Ancient Trikki, an important city of the Thessalian tetrarchy of Estiaotida, sprawled between the Lithaios river – which still crosses today’s modern city – and on the hill “Kastro” where probably the ancient citadel was. In the city there was one of the oldest medical centers of Asclepius, that ancient Trikki was known in antiquity. The earliest proof about Trikki is in the Homeric List of Ships, which mentions that the city participated in the expeditionary force of the Greeks in the Trojan War with 30 ships and leaders of the two sons of Asclepius, Mahaonas and Podalerios, who had been taught Medicine by their father. For the beginnings of the city of historical times the excavations are poor and the written sources sparse.
The earliest confirmed excavation of the city dates back to the Bronze Age and is located in the area of the present archaeological site of Trikala.
In test sections there was found ceramics indicating that the western slopes of the ancient acropolis had been inhabited since the Early Bronze Age (3300 BC) until the Mycenaean era. Unfortunately, there are not architectural remains. Ceramics that were found in test sections, indicates uninterrupted habitation from the early geometric years to the classical times.
The connection of the city with Asclepius – the antiquity of the city was known as «αρχαιότατον και επιφανέστατον» (“ancient and prominent”) according to the geographer of the 1st century. B.C. Strabo – gave Trikki a special radiance in Greece. Today, the largest part of the ancient city is covered by the homonymous modern city, as its habitation has been uninterrupted until nowadays.
The archaeological excavation began to bring to light and reconstruct the image of ancient Trikki from the late 19th century, when (following the excavation of the Asclepius of Epidaurus) the researchers were interested in the revelation and the same name of the ancient Asclepius of Trikki. The archaeological excavations that were carried out on the site on adjacent, private plots from 1902 to 1992 had a rescue character and brought to light three buildings of early Roman times and one belonging to the Byzantine period.
The undivided archaeological site of Asclepius of Trikala, which resulted from the expropriation of private plots, is located at the east of the church of Agios Nikolaos, on Sarafi Street. A stoic building, one with mosaic floors, a bath and a small Byzantine temple, has been revealed. The first three buildings were recognized by the excavators as a public landmark and were reserved for the wider complex of the city’s Asclepeion. These buildings, which belong to the town of late Hellenistic and early Roman times, have been partially revealed, while parts of them are remaining under the modern streets and private buildings that surround the archaeological site.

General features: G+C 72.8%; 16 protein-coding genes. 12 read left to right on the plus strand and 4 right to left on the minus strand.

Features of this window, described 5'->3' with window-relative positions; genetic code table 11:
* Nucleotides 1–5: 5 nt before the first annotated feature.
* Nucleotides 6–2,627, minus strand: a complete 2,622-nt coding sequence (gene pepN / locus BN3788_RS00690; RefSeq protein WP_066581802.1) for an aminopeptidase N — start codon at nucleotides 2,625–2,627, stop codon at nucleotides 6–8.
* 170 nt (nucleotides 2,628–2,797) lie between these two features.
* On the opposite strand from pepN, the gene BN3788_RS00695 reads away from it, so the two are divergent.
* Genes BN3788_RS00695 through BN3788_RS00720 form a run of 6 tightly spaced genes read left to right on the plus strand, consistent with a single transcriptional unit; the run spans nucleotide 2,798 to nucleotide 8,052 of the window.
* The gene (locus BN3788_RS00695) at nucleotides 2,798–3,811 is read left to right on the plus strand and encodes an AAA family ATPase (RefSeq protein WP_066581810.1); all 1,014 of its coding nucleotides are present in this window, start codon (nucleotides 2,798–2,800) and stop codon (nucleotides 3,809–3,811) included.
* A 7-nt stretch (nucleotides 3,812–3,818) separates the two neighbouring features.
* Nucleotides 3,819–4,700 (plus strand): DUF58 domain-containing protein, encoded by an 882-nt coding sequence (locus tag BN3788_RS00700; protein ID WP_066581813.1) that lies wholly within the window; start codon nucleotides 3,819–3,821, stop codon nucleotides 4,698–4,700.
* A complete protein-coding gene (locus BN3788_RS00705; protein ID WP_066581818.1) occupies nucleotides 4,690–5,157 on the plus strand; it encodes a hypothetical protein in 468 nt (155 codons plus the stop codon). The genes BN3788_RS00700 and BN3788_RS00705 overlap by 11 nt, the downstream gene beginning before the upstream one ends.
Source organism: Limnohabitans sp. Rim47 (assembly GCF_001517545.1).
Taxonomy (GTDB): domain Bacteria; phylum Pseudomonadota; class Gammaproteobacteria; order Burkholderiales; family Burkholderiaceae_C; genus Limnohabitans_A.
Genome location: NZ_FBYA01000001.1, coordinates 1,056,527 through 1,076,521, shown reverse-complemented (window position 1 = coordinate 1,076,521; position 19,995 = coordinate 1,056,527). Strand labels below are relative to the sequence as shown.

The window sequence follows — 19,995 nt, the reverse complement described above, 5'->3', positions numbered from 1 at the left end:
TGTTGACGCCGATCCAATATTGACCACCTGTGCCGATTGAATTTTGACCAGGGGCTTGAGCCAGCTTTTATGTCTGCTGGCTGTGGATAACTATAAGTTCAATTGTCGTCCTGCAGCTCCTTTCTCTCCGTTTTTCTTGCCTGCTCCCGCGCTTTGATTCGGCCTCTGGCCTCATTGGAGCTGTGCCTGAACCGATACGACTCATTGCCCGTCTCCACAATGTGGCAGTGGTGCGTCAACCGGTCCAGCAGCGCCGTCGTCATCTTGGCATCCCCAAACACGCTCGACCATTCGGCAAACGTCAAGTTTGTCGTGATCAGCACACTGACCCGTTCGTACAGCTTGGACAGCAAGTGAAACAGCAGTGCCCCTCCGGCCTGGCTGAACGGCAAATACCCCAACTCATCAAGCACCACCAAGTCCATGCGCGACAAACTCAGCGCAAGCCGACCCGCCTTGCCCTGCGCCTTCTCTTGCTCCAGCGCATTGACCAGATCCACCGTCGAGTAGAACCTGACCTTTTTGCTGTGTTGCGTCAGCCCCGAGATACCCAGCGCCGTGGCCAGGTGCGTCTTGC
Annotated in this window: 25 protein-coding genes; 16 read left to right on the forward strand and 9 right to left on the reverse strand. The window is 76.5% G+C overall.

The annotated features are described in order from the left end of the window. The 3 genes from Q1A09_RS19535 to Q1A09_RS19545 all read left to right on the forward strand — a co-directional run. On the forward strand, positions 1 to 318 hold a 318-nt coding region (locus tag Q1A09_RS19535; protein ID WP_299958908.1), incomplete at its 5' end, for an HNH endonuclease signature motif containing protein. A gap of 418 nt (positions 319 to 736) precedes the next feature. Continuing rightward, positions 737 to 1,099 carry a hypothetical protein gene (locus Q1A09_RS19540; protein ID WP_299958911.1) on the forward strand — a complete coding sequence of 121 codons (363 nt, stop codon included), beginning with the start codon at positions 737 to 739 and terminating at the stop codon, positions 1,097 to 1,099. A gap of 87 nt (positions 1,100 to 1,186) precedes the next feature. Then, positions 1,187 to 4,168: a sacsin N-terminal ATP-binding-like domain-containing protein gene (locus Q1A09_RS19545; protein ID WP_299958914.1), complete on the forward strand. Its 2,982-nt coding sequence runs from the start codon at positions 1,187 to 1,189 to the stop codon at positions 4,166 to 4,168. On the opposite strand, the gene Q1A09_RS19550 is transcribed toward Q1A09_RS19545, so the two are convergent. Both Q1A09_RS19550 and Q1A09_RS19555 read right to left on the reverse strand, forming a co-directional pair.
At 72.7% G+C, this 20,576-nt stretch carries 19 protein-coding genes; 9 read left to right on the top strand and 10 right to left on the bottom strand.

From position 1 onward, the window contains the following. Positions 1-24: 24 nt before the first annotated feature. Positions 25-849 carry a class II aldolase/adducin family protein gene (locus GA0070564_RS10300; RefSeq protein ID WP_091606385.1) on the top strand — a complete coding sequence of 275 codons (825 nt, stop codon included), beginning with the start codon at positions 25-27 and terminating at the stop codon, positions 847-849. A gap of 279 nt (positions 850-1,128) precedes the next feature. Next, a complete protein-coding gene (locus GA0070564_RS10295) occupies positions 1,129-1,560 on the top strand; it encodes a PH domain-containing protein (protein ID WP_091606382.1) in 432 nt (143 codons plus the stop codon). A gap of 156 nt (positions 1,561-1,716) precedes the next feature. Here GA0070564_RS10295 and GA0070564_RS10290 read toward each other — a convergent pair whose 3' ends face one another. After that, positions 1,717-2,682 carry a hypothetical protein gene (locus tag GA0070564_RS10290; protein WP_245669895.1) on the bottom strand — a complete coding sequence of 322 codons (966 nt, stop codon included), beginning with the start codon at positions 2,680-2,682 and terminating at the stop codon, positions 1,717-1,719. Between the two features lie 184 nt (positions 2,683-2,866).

The post-Hellenistic stoic building is located in the central spot of the site,
and parts of its south and west sides have been revealed, as well as a part of the open-plan, decking floor, central courtyard, surrounded by galleries at least on both sides of it. The building was built in the first half of the 1st century. B.C. and ceased to be used at the end of the 3rd century A.D., when a Roman bath was built in the southern part of the courtyard. With regard to its use, it is likely that, according to the excavator, it is about the high school of ancient Trikki.
Part of the large mosaic flooring, called “building A”, was revealed in the northwest of the Late Hellenistic Stoic Building. Two building phases have been distinguished, of which the earliest dates back to the first half of the 1st century B.C. and the second in the second quarter of the 3rd c. A.D. From the last phase of the building comes the so-called “mosaic of Lycurgus”, depicting the mythical King Lycurgus, occupied by mania and holding a double ax, preparing to attack the wet nurse of god Dionysus, nymph Ambrose, as well as another mosaic with a representation also from the Dionysian circle (a standing young satyr and an old man on a mule).
From the compound of the Roman bath (built at the end of the 3rd century AD, on the south part of the atrium of the post-Hellenistic stoic building, and was repaired at the end of the 4th c. A.D.) parts of the heating places have been revealed, the “praefurnium” and a squared swimming pool. Apart from today’s visible parts of the bath, they had been discovered during the construction of an adjacent building, and four tepid water halls and a rest room. At the southwest end part of the archaeological site has come to light a small Byzantine temple dating back to the 12th and 13th century AD.
24th Ephorate of Prehistoric and Classical Antiquities
Ephorate of Antiquities of Trikala
T.K. 42131, Trikala
Phone: +30 24310 76647
Fax: +30 24310 76648
Working hours: 08:30 – 15:00
Τhe archaeological site can be visited after consultation with the Ephorate.
Access to the Archaeological Site
Kastriotis P., Excavations in Thessaly. The Trikki Asclepeion, Athens 1903
Tziafalia A., “Asclepeion of Trikki: Myth or Reality”, Trikalina 8 (1998), 171-218
Karapanou S., The Bath of Ancient Trikki. Health and cleanliness in ancient Greece (MELINA: The World of Antiquity), Athens 1999